40 percent of American tablet and smartphone owners is a secondscreener
In a recent study researchfirm Nielsen found for the US population that the amount of smartphone users and tablet-owners that are multitaskting while watching tv is rising. Roughly 40 percent of tablet and smartphone owners in the U.S. used their devices daily while watching TV, while only 14 percent of eReader owners said they watched TV while using their device every day. What are they doing, while watching tv? They are checking email: the top activity for both men and women during television programming and commercial breaks. In addition, women reported engaging in social networking more than men, while men checked sports scores more often.
Such a nice infographic. More important and more interesting is the following quote:
“Advertisers should take note that while viewers may be splitting attention between two (or three!) screens, 19 percent of smartphone and tablet owners searched for product information and 13 percent searched for coupons or deals while the television was on.”
Right. This means…. A couple of things for you as a marketer or for you as responsible for a brand. It means, for example, that it’s kind of important to have an online presence that is suited to access on tablets and smartphones because people might search for your brand while watchting tv, seeing your ad or a brand referral that is not under your control (even more interesting, imho). It also means, probably, that you can try to set up some interaction with people searching for information about you, while they watch tv. A simple way to do this is via facebook.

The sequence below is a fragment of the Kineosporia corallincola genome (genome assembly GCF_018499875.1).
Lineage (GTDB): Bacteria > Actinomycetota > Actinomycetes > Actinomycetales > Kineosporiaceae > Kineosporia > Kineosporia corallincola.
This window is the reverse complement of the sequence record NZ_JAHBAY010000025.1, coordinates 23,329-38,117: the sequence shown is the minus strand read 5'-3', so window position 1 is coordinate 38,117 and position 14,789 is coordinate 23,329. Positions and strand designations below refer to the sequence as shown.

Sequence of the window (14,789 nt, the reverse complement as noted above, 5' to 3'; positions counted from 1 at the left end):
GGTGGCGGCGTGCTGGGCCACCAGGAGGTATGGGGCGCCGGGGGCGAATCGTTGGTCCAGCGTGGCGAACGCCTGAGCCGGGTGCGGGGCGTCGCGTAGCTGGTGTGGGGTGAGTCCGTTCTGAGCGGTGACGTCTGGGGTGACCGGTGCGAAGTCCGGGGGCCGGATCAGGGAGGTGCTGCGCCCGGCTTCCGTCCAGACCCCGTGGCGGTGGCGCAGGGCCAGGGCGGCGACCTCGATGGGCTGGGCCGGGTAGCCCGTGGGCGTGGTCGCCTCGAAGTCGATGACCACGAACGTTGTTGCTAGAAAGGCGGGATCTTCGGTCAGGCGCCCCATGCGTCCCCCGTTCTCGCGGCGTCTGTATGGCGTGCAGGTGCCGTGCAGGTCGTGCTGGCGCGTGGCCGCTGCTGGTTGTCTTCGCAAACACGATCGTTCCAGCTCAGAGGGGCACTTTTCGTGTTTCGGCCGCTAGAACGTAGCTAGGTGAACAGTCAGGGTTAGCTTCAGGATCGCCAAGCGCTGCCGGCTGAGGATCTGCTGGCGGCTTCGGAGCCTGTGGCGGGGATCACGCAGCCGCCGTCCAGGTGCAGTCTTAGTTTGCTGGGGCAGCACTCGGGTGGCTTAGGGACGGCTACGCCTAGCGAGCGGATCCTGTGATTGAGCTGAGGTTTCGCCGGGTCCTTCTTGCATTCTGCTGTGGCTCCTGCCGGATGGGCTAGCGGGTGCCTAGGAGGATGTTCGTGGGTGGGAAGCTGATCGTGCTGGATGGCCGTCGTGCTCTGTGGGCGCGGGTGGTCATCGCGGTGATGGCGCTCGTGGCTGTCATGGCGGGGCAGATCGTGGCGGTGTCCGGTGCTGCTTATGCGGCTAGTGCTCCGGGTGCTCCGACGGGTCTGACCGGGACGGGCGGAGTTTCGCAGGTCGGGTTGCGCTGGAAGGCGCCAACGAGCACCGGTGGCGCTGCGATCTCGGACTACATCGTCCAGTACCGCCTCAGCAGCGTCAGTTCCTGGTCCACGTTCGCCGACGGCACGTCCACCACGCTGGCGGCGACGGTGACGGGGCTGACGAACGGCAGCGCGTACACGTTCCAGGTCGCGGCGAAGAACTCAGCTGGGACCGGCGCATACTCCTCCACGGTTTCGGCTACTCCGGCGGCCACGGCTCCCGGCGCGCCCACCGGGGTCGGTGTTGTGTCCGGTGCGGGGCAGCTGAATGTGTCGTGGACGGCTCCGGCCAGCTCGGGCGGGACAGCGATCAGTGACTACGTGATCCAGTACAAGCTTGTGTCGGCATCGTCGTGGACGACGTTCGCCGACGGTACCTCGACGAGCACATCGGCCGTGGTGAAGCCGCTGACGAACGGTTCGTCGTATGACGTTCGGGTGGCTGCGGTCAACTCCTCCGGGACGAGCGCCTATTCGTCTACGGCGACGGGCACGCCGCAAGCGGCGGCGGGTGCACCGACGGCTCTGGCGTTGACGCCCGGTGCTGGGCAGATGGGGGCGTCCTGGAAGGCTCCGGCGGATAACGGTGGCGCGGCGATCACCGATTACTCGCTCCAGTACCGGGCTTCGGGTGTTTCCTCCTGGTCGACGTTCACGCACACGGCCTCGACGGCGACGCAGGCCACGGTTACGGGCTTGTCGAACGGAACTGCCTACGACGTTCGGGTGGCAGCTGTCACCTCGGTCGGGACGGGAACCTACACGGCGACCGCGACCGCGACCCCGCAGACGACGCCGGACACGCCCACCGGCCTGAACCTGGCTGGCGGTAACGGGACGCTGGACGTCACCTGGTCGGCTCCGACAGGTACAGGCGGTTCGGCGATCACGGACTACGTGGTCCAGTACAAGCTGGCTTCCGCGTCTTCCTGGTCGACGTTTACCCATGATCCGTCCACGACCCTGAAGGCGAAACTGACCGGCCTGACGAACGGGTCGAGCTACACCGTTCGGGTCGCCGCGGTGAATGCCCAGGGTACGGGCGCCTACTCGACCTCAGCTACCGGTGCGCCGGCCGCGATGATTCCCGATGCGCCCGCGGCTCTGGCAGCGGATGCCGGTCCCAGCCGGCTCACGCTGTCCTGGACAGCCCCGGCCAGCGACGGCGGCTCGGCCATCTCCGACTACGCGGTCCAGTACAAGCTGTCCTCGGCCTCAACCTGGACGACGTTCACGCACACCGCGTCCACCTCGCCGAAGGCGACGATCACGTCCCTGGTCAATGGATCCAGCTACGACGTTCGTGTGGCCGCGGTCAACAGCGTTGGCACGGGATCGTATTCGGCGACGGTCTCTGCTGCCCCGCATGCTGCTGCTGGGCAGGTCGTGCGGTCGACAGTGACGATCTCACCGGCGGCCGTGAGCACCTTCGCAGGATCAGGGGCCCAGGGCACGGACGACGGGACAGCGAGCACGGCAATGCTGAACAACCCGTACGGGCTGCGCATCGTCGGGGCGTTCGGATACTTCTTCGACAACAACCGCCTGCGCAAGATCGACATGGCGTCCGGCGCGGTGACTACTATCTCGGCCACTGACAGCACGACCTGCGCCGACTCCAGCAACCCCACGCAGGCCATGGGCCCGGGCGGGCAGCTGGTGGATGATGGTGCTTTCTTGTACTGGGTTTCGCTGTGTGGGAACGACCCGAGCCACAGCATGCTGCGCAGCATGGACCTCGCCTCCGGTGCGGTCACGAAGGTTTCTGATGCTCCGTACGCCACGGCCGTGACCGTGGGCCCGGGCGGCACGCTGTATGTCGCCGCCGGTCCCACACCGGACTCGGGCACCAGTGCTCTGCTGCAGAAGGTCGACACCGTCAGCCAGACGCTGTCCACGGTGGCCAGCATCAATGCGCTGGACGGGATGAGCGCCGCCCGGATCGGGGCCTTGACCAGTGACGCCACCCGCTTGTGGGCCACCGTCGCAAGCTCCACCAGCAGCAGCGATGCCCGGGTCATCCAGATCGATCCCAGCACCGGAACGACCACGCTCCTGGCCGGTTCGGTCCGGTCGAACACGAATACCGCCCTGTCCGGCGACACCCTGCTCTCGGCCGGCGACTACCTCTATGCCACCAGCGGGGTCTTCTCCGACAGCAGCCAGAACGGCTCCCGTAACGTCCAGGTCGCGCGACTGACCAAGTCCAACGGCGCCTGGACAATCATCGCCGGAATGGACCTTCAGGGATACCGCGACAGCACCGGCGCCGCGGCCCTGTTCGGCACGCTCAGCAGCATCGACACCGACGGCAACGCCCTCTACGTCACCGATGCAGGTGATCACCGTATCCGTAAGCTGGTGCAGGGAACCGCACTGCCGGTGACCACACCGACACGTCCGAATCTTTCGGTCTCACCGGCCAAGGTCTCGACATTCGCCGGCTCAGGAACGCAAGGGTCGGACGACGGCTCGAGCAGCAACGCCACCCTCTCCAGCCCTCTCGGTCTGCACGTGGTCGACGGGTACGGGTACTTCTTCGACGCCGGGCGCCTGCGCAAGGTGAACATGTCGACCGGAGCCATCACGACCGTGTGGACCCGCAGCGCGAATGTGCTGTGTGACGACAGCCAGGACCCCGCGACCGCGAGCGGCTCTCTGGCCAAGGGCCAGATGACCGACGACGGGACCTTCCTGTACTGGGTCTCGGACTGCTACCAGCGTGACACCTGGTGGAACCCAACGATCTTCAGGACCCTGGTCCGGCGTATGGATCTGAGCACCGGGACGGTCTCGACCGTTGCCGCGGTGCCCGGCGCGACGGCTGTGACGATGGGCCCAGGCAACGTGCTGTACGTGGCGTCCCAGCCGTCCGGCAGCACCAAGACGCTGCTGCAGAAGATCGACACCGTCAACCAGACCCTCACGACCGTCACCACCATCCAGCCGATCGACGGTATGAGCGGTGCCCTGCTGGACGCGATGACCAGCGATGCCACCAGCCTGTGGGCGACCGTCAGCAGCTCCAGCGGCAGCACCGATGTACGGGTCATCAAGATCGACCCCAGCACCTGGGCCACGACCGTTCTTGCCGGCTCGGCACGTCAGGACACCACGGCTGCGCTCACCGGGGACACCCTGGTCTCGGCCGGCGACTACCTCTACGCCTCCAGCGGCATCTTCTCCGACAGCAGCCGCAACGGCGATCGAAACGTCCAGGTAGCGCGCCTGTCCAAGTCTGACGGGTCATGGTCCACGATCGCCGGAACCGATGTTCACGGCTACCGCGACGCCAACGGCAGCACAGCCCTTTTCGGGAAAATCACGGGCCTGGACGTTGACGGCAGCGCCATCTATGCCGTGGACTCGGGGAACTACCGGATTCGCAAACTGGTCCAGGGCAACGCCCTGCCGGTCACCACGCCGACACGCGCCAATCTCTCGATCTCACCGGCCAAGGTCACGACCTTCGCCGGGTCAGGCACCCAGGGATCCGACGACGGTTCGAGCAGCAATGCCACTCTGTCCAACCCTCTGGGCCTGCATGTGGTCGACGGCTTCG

The idea that people are multitaskting and are not fully focused on the tv while it’s switched on, is not new of course (I still remember the theory of media use as social action, it dates back to 1994). Watching tv can be a social action, the tv can be used as some kind of background device to avoid the silence, people eat sleep, discuss while the tv is switched on. And now there’s the connected device, the tablet and the laptop and the smartphone, that distract the eyeballs. This tells the more traditional advertisers also something they already know: that the end of advertising as we know it comes to and end. Somewhere. Sometime.
At InSites Consulting, we’ve also done a study about this topic. You can see the results in the SlideShare presentation of Steven van Belleghem below: